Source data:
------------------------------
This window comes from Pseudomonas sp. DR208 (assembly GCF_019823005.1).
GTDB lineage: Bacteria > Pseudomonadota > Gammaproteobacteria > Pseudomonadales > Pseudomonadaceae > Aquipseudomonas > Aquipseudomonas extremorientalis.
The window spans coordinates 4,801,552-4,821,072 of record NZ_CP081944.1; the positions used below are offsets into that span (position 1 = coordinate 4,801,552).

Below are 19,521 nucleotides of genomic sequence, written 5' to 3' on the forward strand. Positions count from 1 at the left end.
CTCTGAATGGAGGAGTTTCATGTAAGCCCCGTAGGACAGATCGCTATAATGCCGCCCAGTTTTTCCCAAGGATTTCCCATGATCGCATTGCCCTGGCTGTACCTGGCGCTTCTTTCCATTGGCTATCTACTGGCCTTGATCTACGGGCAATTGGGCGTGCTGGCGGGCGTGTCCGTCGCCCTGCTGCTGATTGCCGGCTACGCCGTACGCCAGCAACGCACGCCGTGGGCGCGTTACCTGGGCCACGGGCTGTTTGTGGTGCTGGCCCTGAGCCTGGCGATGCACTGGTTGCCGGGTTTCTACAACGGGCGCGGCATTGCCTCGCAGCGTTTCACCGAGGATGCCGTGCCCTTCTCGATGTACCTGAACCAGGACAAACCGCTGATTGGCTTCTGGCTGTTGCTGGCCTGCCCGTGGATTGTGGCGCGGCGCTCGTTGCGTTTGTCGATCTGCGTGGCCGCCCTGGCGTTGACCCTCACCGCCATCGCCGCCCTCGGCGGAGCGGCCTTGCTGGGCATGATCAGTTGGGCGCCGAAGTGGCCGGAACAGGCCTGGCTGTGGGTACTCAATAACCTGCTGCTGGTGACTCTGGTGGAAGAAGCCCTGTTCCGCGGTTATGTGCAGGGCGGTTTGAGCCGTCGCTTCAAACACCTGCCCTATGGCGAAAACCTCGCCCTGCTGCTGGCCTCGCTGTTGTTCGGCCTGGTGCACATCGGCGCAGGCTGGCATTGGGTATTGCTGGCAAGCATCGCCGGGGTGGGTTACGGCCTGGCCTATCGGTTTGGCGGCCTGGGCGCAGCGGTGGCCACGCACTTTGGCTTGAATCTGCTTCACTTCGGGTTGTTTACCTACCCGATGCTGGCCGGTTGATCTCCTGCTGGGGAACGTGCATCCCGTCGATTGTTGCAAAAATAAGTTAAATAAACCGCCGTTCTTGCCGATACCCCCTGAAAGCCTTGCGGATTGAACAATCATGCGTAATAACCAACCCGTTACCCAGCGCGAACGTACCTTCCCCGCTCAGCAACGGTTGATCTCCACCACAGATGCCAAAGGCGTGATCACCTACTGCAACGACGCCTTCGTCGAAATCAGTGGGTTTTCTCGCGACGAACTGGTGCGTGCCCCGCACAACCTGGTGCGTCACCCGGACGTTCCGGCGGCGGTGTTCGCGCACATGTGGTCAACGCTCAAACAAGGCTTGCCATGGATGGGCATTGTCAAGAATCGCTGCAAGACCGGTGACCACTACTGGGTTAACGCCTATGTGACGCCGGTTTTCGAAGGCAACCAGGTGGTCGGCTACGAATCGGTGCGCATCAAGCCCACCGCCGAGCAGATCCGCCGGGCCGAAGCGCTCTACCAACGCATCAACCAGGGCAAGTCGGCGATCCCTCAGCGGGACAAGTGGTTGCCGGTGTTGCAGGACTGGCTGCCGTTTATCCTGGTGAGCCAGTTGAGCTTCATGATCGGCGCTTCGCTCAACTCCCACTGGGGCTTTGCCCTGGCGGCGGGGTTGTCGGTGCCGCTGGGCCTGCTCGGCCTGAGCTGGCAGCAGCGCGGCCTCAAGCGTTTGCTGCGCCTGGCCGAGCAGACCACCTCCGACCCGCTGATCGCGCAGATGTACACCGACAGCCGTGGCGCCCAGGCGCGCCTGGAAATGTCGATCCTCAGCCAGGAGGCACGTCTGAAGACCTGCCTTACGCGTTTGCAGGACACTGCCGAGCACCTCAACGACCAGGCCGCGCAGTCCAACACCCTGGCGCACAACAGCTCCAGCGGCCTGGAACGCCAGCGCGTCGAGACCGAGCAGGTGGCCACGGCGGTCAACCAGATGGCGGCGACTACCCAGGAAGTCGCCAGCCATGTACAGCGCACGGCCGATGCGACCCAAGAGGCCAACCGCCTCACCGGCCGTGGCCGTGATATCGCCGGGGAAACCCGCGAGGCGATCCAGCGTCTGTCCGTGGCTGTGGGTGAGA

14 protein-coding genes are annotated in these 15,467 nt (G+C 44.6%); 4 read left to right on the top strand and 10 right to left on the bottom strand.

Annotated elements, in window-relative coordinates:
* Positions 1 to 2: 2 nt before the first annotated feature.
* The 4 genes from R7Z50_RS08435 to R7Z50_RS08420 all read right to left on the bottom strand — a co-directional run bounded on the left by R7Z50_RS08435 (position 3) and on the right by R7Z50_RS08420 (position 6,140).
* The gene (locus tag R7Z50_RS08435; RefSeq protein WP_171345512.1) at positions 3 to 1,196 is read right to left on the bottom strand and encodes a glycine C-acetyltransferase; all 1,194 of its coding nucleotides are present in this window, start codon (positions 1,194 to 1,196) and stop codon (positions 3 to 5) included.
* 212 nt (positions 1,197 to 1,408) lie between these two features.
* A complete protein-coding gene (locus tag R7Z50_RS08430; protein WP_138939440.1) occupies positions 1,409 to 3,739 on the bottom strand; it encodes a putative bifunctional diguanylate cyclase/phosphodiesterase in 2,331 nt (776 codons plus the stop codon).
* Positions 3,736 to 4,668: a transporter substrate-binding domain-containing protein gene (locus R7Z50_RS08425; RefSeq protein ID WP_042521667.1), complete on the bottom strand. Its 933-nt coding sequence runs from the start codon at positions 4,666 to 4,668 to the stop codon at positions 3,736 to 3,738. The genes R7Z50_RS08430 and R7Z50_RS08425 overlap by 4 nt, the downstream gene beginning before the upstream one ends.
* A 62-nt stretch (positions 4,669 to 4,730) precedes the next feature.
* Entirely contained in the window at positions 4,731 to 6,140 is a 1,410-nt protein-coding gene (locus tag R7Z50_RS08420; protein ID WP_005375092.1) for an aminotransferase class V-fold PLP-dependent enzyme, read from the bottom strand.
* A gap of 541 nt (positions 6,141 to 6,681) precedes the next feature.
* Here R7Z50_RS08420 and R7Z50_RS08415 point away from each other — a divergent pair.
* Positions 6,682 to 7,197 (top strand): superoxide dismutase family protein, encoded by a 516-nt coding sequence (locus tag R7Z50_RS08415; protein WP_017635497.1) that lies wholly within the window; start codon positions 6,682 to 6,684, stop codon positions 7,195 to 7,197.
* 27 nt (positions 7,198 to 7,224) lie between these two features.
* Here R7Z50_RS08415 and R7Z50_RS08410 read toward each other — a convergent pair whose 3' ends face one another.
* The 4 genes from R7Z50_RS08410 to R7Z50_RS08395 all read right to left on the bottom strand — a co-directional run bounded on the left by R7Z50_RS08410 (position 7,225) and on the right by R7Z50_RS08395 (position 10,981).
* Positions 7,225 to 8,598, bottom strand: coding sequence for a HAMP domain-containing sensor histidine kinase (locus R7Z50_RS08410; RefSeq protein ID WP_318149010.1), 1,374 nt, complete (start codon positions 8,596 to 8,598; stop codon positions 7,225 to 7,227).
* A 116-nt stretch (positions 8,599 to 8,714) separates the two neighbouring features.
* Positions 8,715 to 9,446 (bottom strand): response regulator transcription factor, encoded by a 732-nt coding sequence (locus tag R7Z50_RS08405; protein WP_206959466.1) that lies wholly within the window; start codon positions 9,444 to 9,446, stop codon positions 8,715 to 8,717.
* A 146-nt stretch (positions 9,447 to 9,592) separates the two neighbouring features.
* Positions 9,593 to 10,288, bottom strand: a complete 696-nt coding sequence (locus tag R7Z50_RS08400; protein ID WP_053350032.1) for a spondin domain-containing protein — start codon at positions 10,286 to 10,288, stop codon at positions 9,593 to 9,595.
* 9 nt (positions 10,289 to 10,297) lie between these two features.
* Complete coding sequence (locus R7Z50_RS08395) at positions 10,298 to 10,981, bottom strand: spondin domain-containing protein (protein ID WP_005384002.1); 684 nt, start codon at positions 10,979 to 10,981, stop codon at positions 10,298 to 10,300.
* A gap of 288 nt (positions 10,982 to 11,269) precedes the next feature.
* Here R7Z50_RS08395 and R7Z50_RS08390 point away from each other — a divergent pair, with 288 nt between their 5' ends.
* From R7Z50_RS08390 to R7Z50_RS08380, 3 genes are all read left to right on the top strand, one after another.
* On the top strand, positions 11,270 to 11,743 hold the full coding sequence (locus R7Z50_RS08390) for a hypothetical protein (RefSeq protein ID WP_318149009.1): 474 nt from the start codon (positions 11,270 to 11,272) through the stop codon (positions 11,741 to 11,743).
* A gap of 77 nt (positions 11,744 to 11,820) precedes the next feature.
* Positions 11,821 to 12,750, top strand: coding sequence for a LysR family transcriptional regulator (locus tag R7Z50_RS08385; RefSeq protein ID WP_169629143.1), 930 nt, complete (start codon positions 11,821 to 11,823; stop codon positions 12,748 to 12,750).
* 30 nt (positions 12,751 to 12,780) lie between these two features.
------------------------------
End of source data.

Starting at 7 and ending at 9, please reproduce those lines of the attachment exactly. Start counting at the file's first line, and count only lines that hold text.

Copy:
Annotated elements, in window-relative coordinates:
* Positions 1 to 2: 2 nt before the first annotated feature.
* The 4 genes from R7Z50_RS08435 to R7Z50_RS08420 all read right to left on the bottom strand — a co-directional run bounded on the left by R7Z50_RS08435 (position 3) and on the right by R7Z50_RS08420 (position 6,140).